?Saffron crocus
A saffron crocus flower with red stigmas.
A saffron crocus flower with red stigmas.
Scientific classification
Kingdom: Plantae
Division: Magnoliophyta
Class: Liliopsida
Order: Asparagales
Family: Iridaceae
Genus: Crocus
Species: C. sativus
Binomial name
Crocus sativus

Saffron (IPA: [ˈsæf.ɹən] / [ˈsæf.ɹɔn]) is a spice derived from the flower of the saffron crocus (Crocus sativus), a species of crocus in the family Iridaceae. The flower has three stigmas, which are the distal ends of the plant's carpels. Together with its style, the stalk connecting the stigmas to the rest of the plant, these components are often dried and used in cooking as a seasoning and colouring agent. Saffron, which has for decades been the world's most expensive spice by weight,[1][2] is native to Southwest Asia.[2][3] It was first cultivated in the vicinity of Greece.[4]

Saffron is characterised by a bitter taste and an iodoform- or hay-like fragrance; these are caused by the chemicals picrocrocin and safranal.[5][6] It also contains a carotenoid dye, crocin, that gives food a rich golden-yellow hue. These traits make saffron a much-sought ingredient in many foods worldwide. Saffron also has medicinal applications.

The word saffron originated from the 12th-century Old French term safran, which derives from the Latin word safranum. Safranum is also related to the Italian zafferano and Spanish azafrán.[7] Safranum comes from the Arabic word aṣfar (أَصْفَر‎), which means "yellow," via the paronymous zaʻfarān (زَعْفَرَان‎), the name of the spice in Arabic.[6]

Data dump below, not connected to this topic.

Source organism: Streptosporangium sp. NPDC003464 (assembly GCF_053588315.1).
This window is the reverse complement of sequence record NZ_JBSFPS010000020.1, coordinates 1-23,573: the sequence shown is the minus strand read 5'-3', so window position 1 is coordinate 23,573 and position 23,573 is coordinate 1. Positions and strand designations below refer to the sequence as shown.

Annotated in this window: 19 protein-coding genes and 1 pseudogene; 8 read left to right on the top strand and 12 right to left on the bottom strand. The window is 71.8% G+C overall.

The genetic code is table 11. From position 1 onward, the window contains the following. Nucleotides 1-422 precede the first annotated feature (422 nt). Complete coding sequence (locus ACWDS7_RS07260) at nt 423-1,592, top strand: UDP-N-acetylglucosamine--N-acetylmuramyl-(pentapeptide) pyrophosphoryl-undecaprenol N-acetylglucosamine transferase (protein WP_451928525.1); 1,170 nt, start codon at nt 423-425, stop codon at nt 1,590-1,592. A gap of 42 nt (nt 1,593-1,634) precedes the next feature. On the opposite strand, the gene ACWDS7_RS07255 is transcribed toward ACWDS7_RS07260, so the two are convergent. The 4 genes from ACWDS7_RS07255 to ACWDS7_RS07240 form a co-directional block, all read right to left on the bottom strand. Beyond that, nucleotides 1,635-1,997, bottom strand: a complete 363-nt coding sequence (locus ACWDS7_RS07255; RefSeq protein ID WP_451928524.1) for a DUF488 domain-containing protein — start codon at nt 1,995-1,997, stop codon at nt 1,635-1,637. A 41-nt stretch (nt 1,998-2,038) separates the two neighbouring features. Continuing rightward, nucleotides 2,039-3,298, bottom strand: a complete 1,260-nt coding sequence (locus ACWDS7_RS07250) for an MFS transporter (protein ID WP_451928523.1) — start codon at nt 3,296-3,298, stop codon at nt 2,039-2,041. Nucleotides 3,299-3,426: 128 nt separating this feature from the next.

Saffron crocus morphology
Crocus sativus (saffron crocus) botanical illustration from Kohler's Medicinal Plants (1887).
 →  Stigma (terminus of pistil).
 →  Stamens (male organs).
 →  Corolla (whorl of petals).
 →  Corm (propagation organ).

The domesticated saffron crocus C. sativus is a fall-flowering perennial plant unknown in the wild, and is a sterile triploid mutant of the eastern Mediterranean fall-flowering Crocus cartwrightianus.[8] According to botanical research, C. cartwrightianus originated in Crete, not—as was once generally believed—in Central Asia.[6] The saffron crocus resulted when C. cartwrightianus was subjected to extensive artificial selection by growers who desired elongated stigmas. Being sterile, the saffron crocus's purple flowers fail to produce viable seeds—thus, reproduction is dependent on human assistance: the corms (underground bulb-like starch-storing organs) must be manually dug up, broken apart, and replanted. A corm survives for only one season, reproducing via division into up to ten "cormlets" that eventually give rise to new plants.[8] The corms are small brown globules up to 4.5 cm in diameter and are shrouded in a dense mat of parallel fibers.